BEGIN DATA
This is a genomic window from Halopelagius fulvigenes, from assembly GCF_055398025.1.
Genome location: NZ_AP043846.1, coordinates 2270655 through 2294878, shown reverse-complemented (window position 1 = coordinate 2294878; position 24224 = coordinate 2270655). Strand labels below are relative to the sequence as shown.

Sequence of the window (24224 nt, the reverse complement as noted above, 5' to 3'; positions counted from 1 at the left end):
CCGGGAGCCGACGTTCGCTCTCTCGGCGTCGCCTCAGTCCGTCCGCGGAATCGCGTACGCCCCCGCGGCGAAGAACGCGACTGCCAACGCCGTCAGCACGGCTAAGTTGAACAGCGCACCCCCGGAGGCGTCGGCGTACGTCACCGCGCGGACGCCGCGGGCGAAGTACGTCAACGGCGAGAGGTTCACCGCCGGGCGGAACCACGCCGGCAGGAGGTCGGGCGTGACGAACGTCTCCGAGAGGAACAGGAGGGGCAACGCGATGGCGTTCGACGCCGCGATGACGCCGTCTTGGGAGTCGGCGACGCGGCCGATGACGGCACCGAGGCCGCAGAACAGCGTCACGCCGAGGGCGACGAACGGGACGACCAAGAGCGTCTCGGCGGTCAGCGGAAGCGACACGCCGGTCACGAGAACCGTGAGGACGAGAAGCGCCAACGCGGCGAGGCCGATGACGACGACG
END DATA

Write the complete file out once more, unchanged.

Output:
This is a genomic window from Halopelagius fulvigenes, from assembly GCF_055398025.1.
Genome location: NZ_AP043846.1, coordinates 2270655 through 2294878, shown reverse-complemented (window position 1 = coordinate 2294878; position 24224 = coordinate 2270655). Strand labels below are relative to the sequence as shown.

Sequence of the window (24224 nt, the reverse complement as noted above, 5' to 3'; positions counted from 1 at the left end):
CCGGGAGCCGACGTTCGCTCTCTCGGCGTCGCCTCAGTCCGTCCGCGGAATCGCGTACGCCCCCGCGGCGAAGAACGCGACTGCCAACGCCGTCAGCACGGCTAAGTTGAACAGCGCACCCCCGGAGGCGTCGGCGTACGTCACCGCGCGGACGCCGCGGGCGAAGTACGTCAACGGCGAGAGGTTCACCGCCGGGCGGAACCACGCCGGCAGGAGGTCGGGCGTGACGAACGTCTCCGAGAGGAACAGGAGGGGCAACGCGATGGCGTTCGACGCCGCGATGACGCCGTCTTGGGAGTCGGCGACGCGGCCGATGACGGCACCGAGGCCGCAGAACAGCGTCACGCCGAGGGCGACGAACGGGACGACCAAGAGCGTCTCGGCGGTCAGCGGAAGCGACACGCCGGTCACGAGAACCGTGAGGACGAGAAGCGCCAACGCGGCGAGGCCGATGACGACGACG